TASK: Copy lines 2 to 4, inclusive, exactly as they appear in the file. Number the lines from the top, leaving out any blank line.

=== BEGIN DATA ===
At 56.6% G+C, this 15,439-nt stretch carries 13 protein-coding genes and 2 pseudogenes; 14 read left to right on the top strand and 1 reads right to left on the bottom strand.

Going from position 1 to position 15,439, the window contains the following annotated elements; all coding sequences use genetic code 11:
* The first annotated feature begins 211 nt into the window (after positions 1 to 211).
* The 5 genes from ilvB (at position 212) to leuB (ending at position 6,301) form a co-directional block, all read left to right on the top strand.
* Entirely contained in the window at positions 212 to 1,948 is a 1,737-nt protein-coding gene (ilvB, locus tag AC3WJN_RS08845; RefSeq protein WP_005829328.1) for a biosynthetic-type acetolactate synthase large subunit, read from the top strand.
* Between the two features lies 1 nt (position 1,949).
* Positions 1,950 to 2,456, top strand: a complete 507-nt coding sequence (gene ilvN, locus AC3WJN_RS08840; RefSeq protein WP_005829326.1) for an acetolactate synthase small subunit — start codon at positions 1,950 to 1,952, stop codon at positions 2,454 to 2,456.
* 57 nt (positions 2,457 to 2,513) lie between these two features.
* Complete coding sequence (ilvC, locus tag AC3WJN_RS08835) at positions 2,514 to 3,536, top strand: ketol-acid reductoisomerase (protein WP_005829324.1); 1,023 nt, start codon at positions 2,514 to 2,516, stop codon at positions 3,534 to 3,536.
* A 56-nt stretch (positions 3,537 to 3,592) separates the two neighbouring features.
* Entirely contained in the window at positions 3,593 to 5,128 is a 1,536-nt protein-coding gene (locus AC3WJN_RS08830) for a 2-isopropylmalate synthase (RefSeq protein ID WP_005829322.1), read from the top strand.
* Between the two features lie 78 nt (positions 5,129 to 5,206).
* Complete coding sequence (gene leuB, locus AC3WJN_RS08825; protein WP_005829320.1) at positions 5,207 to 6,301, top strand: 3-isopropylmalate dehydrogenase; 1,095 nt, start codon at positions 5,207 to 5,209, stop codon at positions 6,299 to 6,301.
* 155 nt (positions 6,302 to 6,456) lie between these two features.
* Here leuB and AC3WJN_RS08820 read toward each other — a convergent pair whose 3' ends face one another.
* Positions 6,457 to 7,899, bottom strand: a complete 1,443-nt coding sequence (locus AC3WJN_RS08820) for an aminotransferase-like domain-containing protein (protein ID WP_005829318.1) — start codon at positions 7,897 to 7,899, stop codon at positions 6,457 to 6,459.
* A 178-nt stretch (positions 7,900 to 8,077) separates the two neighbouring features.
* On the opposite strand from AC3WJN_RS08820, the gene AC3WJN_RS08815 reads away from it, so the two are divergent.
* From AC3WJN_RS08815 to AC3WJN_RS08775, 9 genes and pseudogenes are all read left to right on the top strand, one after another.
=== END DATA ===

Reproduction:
Going from position 1 to position 15,439, the window contains the following annotated elements; all coding sequences use genetic code 11:
* The first annotated feature begins 211 nt into the window (after positions 1 to 211).
* The 5 genes from ilvB (at position 212) to leuB (ending at position 6,301) form a co-directional block, all read left to right on the top strand.